Imitation is the sincerest form of flattery. Or is imitation the flattest form of sincerity? We’ve come across some pictures where we had to do a double-take. Did the guys really copy jiu-jitsu girls? You be the judge and decide who did it better.
Brute Squad ladies are known for taking awesome pics, no wonder the guys felt left out. After practicing the poses for several days, this is what the Beef Squad came up with for their 15 minutes of fame.
Kyra Gracie and Daniel Strauss pantless, pink masterpieces. The toned legs and gluteus maximus, dreamy eyes, not an inch of cellulite in sight. Who can resist that?
And then there is the boogie man, Dean Lister, who has clearly stolen this little girl’s pose. SMH!
Luka had the double winner sign patented before Buchecha got out of diapers. BOA!
Medals munchies. Who doesn’t like the taste of medals? A reliable source told us that after nibbling on medals, Caio Terra also ate a handful of coins and a car key. Bon appetite!
Angelica Galvao and Rodolfo Vieira abs show. If your abs have abs, you should be able to walk around with an open gi top. Everywhere. All the time.
Has anyone ever copied you so blatantly? If yes, give them a high-five!
Luciana “Luka” Dias was born on December 4, 1962 and began her martial arts career in judo under Petrucio Monteiro while studying physical education. About two years later, in 1986, Luka met Wellington “Megaton” Dias who introduced her to BJJ at a summer camp in Rio de Janeiro.
She started training jiu-jitsu with the Machado brothers in Teresopolis City, and earned her blue belt under them in August 1988, and her purple belt in February 1998. Yes, it’s not a typo, it took Luka 10 years to go from blue to purple because of work, moving, and life general. After graduating from the university she moved to Florida in 1989. Luka and Megaton reconnected in the US in 1996, and Megaton became her mentor, coach, and husband.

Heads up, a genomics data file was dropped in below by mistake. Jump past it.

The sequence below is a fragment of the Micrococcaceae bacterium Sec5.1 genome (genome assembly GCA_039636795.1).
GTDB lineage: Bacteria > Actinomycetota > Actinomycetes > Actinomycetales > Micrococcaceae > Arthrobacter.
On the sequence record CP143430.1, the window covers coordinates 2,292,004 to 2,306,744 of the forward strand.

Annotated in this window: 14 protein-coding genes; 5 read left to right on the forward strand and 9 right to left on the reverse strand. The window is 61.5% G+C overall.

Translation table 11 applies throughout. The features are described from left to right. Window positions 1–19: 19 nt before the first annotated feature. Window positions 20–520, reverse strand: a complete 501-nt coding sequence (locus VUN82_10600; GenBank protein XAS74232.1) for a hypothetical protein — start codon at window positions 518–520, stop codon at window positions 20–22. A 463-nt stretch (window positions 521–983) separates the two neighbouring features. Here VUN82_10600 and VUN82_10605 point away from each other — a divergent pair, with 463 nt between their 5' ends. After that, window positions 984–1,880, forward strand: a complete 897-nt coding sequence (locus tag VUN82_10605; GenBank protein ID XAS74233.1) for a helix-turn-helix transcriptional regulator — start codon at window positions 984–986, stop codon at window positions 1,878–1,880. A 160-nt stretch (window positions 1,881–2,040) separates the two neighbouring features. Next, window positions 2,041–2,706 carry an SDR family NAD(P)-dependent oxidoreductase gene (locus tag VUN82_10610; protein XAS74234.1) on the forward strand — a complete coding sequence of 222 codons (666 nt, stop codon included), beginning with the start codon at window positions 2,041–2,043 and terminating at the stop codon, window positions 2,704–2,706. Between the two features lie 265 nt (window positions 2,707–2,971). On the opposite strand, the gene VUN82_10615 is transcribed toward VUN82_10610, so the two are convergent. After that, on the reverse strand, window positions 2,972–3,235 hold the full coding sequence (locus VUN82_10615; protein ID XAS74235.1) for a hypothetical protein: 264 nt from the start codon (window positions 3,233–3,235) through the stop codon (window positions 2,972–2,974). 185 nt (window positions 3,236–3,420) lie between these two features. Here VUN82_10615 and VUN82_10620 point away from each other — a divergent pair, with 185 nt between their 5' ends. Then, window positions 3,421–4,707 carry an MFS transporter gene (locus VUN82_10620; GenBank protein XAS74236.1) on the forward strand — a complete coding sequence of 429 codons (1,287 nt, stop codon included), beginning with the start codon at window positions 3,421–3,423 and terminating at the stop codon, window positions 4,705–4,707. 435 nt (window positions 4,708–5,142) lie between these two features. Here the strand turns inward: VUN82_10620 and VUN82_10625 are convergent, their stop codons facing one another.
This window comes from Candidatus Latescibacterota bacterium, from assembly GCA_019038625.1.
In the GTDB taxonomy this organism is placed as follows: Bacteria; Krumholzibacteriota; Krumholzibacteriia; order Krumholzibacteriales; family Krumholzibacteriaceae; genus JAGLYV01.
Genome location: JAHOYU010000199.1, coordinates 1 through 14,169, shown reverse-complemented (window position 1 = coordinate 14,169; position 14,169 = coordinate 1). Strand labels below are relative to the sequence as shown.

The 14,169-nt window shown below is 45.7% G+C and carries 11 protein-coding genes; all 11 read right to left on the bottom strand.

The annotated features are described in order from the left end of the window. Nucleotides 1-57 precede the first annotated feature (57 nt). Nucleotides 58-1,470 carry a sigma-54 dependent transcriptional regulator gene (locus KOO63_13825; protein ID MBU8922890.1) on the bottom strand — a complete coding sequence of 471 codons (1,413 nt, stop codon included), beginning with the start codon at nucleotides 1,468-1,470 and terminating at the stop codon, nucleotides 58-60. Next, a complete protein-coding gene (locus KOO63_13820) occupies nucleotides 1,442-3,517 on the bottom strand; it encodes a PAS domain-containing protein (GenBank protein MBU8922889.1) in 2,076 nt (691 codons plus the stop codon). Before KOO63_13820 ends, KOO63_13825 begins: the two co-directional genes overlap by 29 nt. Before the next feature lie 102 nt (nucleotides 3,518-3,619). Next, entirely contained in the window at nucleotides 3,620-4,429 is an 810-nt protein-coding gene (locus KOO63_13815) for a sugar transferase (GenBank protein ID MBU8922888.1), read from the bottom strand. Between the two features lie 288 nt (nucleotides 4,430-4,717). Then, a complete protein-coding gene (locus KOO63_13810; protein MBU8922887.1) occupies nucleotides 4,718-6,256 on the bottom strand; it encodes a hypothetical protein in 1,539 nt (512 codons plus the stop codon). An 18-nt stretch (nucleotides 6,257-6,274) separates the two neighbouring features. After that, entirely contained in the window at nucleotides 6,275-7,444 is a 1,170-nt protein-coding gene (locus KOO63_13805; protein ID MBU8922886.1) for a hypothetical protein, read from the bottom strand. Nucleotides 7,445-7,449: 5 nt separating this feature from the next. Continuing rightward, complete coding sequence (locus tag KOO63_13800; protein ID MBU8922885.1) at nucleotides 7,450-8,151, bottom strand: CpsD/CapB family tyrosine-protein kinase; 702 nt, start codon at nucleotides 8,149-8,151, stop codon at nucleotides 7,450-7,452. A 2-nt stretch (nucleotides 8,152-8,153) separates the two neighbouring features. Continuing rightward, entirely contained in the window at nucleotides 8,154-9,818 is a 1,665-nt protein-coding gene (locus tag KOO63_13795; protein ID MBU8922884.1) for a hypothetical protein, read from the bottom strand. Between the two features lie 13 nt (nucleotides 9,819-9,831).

Luka has been an active competitor in judo and BJJ for decades, her most recent tournament being the IBJJF European Championship in 2014. She is one of the highest ranked female black belts in the world, and a huge supporter of women’s jiu-jitsu.
What was the most challenging belt level for you?
I would say purple and brown were definitely the most challenging belt levels for me. Purple belt was hard because I felt more advanced and, wanted to prove more to myself and my professors. It was the rank where I felt more power, and that my technique was solid. It was also most challenging time in my competition career. I had to compete against brown and black belts. We did not have enough women in the sport so the brackets were combined from purple to black.
The brown belt for me was more about focusing on getting my black belt. It was the time to refine and polish the techniques. I received my brown belt in 2001, and was finally awarded my black belt in 2003 by Royler Gracie and Megaton.
What advice would you give to women who are struggling?
Ladies, we all have hard time in training but remember that you are strong, and you can do multiple tasks. Never stay away from the mats too long because the longer you are out, the harder it is to come back. Injuries are common in our sport, you have to get used to it. Treat your injuries well, and listen to your doctor!
Try to have a good quality workout, and follow a health- conscious diet. Each day is different, some are good, some are not so good but try to learn something from your professors and higher ranked teammates every day. Respect to earn respect!
Most importantly, be humble about your success, don’t try to be all that! Remember where you came from, and all the people who helped you along. Help the ones who are struggling. Your good qualities will appear with humbleness. Always be honest and true to yourself. Keep training hard! Love you all!!!